Consumer Information Blog

Teaching financial literacy? FTC gives you a Jump$tart

When teachers from across the country meet to improve their ability to teach personal finance, we’re ready to help.

Blog Topics: 
Money & Credit

It would be so wise!

I know what you’re thinking. It’s barely Halloween and the Christmas decorations are up. You’re worried because you don’t have a lot of cash or don’t want to run up a lot of debt.

The good news is that some sellers offer layaway to help you spread your payments out. You start paying early and they hold on to your gifts until you pay them off. But bear in mind that layaway fees and policies can vary a great deal. Check them carefully before you sign up.

Blog Topics: 
Money & Credit

FREE resources for educators

Are you a teacher looking for online safety resources to share with your students? You’re in luck. The FTC offers FREE resources on topics including cyberbullying, using public Wi-Fi safely, advertising literacy, downloading apps, protecting personal information online, and much more.

Image of kids using smartphones

Blog Topics: 
Privacy & Identity

When dead debt comes back to life

With Halloween almost here, we’ve got a question for you — are your zombie-fighting skills up to snuff?

We’re not talking about fighting just any zombie — this time your undead enemy is zombie debt.

Zombie debt is debt you think is dead, gone, and forgotten, but has somehow come back to life. Here are some tips for battling zombie debt when a collector resurrects it.

Blog Topics: 
Money & Credit

Copycat scammers and the visa lottery

Each year, the U.S. State Department holds a Diversity Visa (DV) lottery and millions of people from eligible countries enter their names. They hope to win a chance to apply for a U.S. visa and become legal permanent residents. The State Department runs the only legitimate site for the lottery: www.dvlottery.state.gov, and there’s no fee to enter. If you get an email or see a website that claims to be about the DV lottery, but asks you to send money, don’t click on a link or give up personal information.

Image of narrator of Diversity Visa Lottery video

Blog Topics: 
Money & Credit

Don't forget the debt

When a loved one passes away, the last thing on your mind is hassling with debt collectors. But you may have the job of managing the deceased’s assets – and you could find yourself handling an estate that includes outstanding debts. Keep these considerations in mind.

Blog Topics: 
Money & Credit

Gamers: Avoid the phishing hook

Did you ever get an email that seemed legit, but it asked you to click a link or give up some personal information? Well, if you play massive multiplayer online games, be warned: phishers are looking for ways to get those emails into your inbox.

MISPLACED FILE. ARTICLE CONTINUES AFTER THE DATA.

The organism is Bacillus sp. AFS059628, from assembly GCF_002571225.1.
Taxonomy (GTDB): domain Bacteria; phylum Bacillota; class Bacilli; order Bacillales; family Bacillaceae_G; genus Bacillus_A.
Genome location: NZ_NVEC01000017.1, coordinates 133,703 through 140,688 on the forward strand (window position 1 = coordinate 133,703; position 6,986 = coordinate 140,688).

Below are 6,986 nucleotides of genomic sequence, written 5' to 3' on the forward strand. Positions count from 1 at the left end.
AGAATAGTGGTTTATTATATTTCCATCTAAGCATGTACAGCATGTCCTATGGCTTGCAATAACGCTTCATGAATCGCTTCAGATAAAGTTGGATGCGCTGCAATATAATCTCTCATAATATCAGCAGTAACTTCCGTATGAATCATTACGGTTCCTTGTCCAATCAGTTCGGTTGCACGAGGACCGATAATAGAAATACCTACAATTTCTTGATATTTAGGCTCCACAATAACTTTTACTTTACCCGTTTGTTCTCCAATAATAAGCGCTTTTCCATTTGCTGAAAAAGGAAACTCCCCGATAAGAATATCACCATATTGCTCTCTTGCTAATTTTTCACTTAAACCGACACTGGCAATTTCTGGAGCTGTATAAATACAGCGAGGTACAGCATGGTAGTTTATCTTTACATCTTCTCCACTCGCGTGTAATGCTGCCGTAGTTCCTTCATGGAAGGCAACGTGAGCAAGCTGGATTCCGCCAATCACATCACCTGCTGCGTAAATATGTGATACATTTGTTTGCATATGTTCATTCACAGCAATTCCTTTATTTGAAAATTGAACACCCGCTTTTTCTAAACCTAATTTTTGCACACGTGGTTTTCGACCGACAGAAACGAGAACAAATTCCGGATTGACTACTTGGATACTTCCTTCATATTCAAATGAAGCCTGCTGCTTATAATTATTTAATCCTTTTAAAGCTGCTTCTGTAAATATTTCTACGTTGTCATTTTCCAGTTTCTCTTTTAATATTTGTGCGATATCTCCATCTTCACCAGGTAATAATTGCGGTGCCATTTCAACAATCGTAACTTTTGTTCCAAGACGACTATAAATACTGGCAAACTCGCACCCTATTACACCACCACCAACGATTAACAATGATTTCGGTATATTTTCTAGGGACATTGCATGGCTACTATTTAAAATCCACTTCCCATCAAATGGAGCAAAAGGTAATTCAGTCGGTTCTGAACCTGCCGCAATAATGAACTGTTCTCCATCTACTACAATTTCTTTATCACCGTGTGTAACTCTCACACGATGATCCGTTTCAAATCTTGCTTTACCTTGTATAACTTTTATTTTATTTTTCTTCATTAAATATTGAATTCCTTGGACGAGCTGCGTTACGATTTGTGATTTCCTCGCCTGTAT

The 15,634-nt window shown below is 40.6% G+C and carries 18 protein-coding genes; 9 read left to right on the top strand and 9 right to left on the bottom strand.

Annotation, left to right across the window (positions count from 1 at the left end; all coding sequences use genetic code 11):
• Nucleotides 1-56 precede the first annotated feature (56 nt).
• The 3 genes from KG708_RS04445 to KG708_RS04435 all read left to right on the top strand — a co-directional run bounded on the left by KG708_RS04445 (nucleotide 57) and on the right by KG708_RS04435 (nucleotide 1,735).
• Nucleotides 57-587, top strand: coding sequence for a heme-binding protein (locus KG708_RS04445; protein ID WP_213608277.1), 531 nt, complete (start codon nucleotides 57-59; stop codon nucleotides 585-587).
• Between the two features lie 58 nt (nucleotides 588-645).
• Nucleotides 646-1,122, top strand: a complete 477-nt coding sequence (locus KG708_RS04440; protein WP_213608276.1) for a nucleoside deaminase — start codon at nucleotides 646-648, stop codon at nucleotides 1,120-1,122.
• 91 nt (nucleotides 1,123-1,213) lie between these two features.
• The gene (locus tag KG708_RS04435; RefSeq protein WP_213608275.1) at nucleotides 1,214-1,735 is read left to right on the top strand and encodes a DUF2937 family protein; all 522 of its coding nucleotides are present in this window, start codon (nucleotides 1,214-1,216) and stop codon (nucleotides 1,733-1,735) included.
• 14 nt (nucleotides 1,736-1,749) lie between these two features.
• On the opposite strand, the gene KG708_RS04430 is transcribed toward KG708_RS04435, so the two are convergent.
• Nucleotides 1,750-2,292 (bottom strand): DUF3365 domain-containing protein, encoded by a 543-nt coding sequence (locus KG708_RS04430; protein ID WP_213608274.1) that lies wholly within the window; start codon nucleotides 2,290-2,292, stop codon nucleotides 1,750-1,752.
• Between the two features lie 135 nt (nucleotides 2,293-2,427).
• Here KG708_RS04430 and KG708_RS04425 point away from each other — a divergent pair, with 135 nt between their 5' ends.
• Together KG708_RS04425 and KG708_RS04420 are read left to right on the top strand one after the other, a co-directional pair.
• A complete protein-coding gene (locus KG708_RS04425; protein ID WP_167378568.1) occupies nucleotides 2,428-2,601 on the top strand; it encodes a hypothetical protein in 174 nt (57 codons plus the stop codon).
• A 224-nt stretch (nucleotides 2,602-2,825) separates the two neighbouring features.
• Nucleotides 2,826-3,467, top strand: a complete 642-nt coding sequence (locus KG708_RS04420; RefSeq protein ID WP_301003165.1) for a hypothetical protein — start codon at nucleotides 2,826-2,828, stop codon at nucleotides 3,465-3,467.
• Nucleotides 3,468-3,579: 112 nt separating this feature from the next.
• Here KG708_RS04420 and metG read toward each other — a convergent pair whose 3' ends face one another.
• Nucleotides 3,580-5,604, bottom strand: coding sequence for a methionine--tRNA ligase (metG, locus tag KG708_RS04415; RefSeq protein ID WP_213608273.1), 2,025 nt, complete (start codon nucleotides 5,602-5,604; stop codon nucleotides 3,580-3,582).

Blog Topics: 
Privacy & Identity

Take notice: How your credit history can affect your monthly bill

When you apply for things like cable or satellite TV, mobile phone service, or internet service, the company might review your credit report. They can use the information in your credit report to give you less favorable terms, meaning they can charge you more for the service than someone with a better credit history. That’s called risk-based pricing. The law says it’s OK as long as the company lets you know about it by sending you a Risk-Based Pricing Notice.

Blog Topics: 
Money & Credit

Fake kidnappers cause genuine loss

Phone scammers spend their days making trouble. They waste our time, tie up our phone lines and harass us with ugly language. Some do much, much worse. The FTC has heard from people who got calls from scammers saying, “I’ve kidnapped your relative,” and naming a brother, sister, child or parent. “Send ransom immediately by wire transfer or prepaid card,” they say, “or something bad will happen.”

They’re lying. They didn’t kidnap anyone, but they hope you’ll panic and rush to pay ransom before checking the story.

Blog Topics: 
Money & Credit

Your online life after death

OK, so I know you don’t really want to talk about this – but here goes: we’re all going to die someday. Maybe you’ve already started thinking ahead: planning for your funeral, the care of loved ones and disposal of your property. But what about your online life? All the digital files, photos, posts and other accounts you leave behind might cause a lot of inconvenience – even fraud or identity theft – for your loved ones to clean up. Here are a few tips to figure out a plan for your online life after death.

Blog Topics: 
Privacy & Identity

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